Potting Shed Project Part Deux

Paralyzed With Indecision

It’s been a long, cold winter during which Beloved Husband has occasionally asked me “Have you given any thought to what you want to do with the shed?” Gulp. Yes, I’ve been giving it a lot of thought. I knew exactly what to get rid of — essentially everything including scraggly rose bushes and a small holly tree which was too big for its spot. That was the easy part. And now I am faced with this…THE DREADED CLEAN SLATE:

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What you see on the side of the potting shed are the remnants of English ivy. I’m not convinced that stuff has been eradicated, but we’ve done our best. Highly invasive!

Okay, my options are many. I can do fencing, boxwood borders, small trees, tuteurs, a pergola over the front door for climbing something, an espalier on the sunny side of the shed, or any combo thereof.

Goals:

Symmetry. What I do on one side for hardscape is going on the other, for the most part.

Low Maintenance. The fussy roses that were there asked for countless hours of work and never merited the real estate they took up in the garden. Black spot, disease, etc. Whatever goes in, needs to be easy to take care of and nothing that needs chemicals and fertilizers.

Functionality: I will still use this shed to house my tools and supplies. So whatever goes in will have to allow me to still use it easily.  I can’t have vines growing over the pergola which inhibit me opening the door. I say this because I’ve already done that once and learned that lesson the hard way!

Welcome to Rosedon: As you drive up our long driveway, this is the first structure you see. It sits smack dab in the middle of our big parking area. I want it to look welcoming.

So now that the warmer weather seems to be making its way into Virginia, I will need to make some decisions. Dear friend, D., who is an extraordinary gardener (and a less extraordinary photographer) sent me this shot out of Virginia Magazine. It’s sort of what I’m going for minus the topiary tree. Nothing fussy here at the Barn.

shed

What is that on top….a little dovecote? I do like that idea. My roof pitch is different but I wonder what could go on top. Weather vane, perhaps?

Any other thoughts? I’m going to have make decisions soon because that person I live with is growing impatient to finish this project. Or at least get going on it.

Oh, and look who decided he wanted to pose for me this morning. My sweet Westie boy, Max!

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Now seriously, how cute is this little guy? One garden ornament that is staying for sure!

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About Silver in the Barn

Life in a 1915 farmhouse in Central Virginia. Blogging about whatever happens to catch my fancy - sometimes nonsense, occasionally not.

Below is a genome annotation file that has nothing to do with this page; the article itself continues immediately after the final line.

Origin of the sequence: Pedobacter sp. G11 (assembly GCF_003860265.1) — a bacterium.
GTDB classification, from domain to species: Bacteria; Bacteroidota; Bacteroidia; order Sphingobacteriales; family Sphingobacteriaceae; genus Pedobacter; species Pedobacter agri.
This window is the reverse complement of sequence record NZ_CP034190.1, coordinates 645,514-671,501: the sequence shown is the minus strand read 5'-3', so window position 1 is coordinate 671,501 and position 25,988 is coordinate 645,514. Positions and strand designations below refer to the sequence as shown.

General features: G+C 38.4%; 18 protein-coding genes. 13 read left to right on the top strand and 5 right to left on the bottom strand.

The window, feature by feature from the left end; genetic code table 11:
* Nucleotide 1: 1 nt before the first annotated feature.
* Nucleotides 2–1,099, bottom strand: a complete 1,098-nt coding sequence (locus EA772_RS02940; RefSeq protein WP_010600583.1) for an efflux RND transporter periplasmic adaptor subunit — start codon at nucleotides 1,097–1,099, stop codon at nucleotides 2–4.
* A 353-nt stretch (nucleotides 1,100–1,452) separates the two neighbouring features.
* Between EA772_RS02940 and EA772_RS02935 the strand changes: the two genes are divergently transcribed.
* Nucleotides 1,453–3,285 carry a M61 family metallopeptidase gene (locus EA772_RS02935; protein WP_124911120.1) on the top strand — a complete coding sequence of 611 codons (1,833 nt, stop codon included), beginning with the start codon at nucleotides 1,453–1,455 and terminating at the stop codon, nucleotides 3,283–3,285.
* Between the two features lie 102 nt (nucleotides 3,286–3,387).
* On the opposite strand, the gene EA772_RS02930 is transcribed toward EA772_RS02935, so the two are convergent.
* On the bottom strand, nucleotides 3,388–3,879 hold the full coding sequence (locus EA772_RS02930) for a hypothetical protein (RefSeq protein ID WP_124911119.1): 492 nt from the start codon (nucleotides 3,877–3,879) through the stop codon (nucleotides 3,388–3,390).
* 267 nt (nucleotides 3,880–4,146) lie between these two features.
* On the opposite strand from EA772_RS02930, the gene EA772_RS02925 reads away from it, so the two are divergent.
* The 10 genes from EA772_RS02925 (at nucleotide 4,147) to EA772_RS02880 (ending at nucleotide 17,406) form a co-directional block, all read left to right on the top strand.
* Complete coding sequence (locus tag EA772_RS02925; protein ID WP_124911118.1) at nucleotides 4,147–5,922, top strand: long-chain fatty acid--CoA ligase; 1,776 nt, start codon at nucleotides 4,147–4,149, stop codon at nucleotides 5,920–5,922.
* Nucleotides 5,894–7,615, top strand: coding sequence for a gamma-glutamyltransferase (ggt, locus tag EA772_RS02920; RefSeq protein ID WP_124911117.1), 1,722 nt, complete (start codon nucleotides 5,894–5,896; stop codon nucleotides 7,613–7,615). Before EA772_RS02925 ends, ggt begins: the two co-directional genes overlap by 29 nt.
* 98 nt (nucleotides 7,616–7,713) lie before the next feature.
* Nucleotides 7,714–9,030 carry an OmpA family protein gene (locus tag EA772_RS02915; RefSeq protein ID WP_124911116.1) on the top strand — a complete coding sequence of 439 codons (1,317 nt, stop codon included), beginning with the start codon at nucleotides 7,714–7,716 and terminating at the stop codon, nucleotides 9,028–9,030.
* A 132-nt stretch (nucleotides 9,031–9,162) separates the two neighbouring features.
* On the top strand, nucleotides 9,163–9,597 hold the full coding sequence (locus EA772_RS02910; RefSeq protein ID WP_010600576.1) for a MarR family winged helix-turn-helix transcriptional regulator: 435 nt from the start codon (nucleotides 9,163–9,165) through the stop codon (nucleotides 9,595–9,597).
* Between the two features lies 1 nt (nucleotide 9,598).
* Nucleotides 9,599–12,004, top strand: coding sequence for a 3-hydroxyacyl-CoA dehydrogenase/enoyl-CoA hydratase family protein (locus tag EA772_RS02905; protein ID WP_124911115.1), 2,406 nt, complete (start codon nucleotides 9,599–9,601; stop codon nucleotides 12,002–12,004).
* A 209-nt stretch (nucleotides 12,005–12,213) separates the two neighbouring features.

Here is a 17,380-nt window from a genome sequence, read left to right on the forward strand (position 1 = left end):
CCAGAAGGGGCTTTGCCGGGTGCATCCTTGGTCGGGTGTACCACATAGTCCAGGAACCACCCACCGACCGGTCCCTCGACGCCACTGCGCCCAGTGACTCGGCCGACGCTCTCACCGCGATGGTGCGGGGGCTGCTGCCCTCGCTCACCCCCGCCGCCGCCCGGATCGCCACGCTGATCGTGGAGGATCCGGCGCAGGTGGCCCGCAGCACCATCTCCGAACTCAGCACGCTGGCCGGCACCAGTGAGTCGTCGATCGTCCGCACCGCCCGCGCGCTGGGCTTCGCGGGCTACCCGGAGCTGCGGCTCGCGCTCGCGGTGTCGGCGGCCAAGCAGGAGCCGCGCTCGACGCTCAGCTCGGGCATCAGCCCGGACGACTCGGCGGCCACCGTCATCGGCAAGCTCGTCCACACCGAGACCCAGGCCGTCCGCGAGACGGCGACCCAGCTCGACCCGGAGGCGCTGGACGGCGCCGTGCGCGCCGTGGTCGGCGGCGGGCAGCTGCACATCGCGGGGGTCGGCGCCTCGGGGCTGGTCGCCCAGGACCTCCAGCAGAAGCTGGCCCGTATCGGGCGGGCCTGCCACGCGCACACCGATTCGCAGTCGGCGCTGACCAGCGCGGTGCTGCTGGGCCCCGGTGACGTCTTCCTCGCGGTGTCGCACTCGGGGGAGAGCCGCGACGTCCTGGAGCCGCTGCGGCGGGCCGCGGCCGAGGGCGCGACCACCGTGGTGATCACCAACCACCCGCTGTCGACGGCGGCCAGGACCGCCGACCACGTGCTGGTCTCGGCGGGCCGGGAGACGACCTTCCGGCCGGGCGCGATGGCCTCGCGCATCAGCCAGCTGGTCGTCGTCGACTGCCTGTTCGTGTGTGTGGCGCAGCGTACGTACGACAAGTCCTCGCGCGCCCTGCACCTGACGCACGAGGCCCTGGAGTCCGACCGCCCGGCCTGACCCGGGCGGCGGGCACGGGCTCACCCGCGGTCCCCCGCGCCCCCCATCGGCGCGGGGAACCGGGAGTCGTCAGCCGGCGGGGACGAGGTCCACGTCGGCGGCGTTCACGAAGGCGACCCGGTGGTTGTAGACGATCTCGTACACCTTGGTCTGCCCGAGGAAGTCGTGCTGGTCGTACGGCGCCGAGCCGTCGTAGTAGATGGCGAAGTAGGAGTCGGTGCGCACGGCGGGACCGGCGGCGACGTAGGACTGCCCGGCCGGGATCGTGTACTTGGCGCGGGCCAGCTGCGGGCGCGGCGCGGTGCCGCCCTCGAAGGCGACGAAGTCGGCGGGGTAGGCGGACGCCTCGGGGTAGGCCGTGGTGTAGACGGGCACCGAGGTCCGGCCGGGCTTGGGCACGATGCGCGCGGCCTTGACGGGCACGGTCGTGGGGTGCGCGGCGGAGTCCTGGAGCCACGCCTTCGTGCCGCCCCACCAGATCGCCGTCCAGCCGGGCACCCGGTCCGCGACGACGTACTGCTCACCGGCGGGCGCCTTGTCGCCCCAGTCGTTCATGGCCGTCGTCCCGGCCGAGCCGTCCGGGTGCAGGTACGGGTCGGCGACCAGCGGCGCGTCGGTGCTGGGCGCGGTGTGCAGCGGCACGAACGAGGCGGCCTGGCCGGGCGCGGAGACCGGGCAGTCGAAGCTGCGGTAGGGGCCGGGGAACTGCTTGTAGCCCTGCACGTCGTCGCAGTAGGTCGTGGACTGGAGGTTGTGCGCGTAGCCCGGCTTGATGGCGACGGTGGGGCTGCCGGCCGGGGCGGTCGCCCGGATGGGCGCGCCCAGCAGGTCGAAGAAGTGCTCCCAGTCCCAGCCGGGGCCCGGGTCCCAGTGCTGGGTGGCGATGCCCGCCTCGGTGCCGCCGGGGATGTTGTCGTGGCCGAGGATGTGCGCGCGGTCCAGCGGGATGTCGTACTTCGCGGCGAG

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20 Responses to Potting Shed Project Part Deux

  1. Diane Ahlberg says:

    On the top in the not so wonderful picture from a magazine- obviously not know for my photography) is a Martin house- the pergola on the front sounds great – would add another dimension as long as it was only a couple feet wide
    I like your boxwood idea which would be a snap shot of things to come as visitors walk to your garden
    Whatever you do it will be marvelous !!

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  2. Jeanie says:

    I agree with Di. I am sure it will be wonderful…..whatever you decide.

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  3. George and Pat says:

    For the shed…how could you pass up the chance to have a cupola with a Westie weather vane?! Check out The Weather Vane Factory on line. Have fun! P.S.

    Sent from my iPad

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  4. Sue Mayo says:

    Power wash and paint job for starters….and oh by the, what’s behind the “Green Door”

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    • Mr. Snake lives behind the Green Door. That’s why I always knock first. Shelving for pots, bags of stuff, and all my tools. It used to be a well house actually. And painting is definitely in the preliminary plans. Also contemplating painting the door black. The green was good when the roof was old tin but when the red roof went on, not so good.

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  5. Diane Ahlberg says:

    Picture from magazine is in the mail-
    A snake- seriously
    You are a better person than I !He needs to find a new home- when you knock does he answer?

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    • I don’t want to startle him. He can slither away is our arrangement. The black snakes keep the copperheads away, I’m told. And I would prefer they all went away but that’s life in the country.

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  6. dorothy says:

    A path leading to door from driveway with boxwood, flowing planted pots and concrete statuary. The latest issue of “flea market gardens” has some good ideas on potting sheds. We all know it will be gorgeous when you finish and could publish your very own book.

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  7. Can’t wait to see it with a Westie weathervane!

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  8. srudin123 says:

    God Max is cuter by the day Barb.

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  9. Dianna says:

    I like the idea of a weathervane. Do you do Pinterest? You could probably find some ideas there!

    Like

  10. Pingback: The “Blankety-Blank” Potting Shed Project Part III | Silver in the Barn

  11. Pingback: Why I Should Label Things | Silver in the Barn

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